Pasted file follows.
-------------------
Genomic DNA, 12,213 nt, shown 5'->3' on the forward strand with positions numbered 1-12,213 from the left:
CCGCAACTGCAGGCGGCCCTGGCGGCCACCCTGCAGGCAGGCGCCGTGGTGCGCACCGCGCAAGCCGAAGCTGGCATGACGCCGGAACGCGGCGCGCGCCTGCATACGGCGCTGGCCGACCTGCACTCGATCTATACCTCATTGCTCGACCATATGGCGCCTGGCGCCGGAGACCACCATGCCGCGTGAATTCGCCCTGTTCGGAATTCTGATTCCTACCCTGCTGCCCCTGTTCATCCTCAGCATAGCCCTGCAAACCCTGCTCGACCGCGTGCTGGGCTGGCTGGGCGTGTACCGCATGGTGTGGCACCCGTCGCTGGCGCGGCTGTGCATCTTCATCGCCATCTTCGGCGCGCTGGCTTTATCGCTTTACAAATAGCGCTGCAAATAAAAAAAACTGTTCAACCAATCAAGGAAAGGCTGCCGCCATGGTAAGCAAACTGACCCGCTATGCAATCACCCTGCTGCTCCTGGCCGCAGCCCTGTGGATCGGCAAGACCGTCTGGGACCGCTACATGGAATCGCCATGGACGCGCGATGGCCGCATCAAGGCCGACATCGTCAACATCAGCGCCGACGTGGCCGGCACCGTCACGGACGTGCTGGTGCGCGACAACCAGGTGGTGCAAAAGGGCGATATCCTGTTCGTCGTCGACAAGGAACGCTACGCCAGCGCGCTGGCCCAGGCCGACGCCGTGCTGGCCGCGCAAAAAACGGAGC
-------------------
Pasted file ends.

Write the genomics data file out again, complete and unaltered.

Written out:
Genomic DNA, 12,213 nt, shown 5'->3' on the forward strand with positions numbered 1-12,213 from the left:
CCGCAACTGCAGGCGGCCCTGGCGGCCACCCTGCAGGCAGGCGCCGTGGTGCGCACCGCGCAAGCCGAAGCTGGCATGACGCCGGAACGCGGCGCGCGCCTGCATACGGCGCTGGCCGACCTGCACTCGATCTATACCTCATTGCTCGACCATATGGCGCCTGGCGCCGGAGACCACCATGCCGCGTGAATTCGCCCTGTTCGGAATTCTGATTCCTACCCTGCTGCCCCTGTTCATCCTCAGCATAGCCCTGCAAACCCTGCTCGACCGCGTGCTGGGCTGGCTGGGCGTGTACCGCATGGTGTGGCACCCGTCGCTGGCGCGGCTGTGCATCTTCATCGCCATCTTCGGCGCGCTGGCTTTATCGCTTTACAAATAGCGCTGCAAATAAAAAAAACTGTTCAACCAATCAAGGAAAGGCTGCCGCCATGGTAAGCAAACTGACCCGCTATGCAATCACCCTGCTGCTCCTGGCCGCAGCCCTGTGGATCGGCAAGACCGTCTGGGACCGCTACATGGAATCGCCATGGACGCGCGATGGCCGCATCAAGGCCGACATCGTCAACATCAGCGCCGACGTGGCCGGCACCGTCACGGACGTGCTGGTGCGCGACAACCAGGTGGTGCAAAAGGGCGATATCCTGTTCGTCGTCGACAAGGAACGCTACGCCAGCGCGCTGGCCCAGGCCGACGCCGTGCTGGCCGCGCAAAAAACGGAGC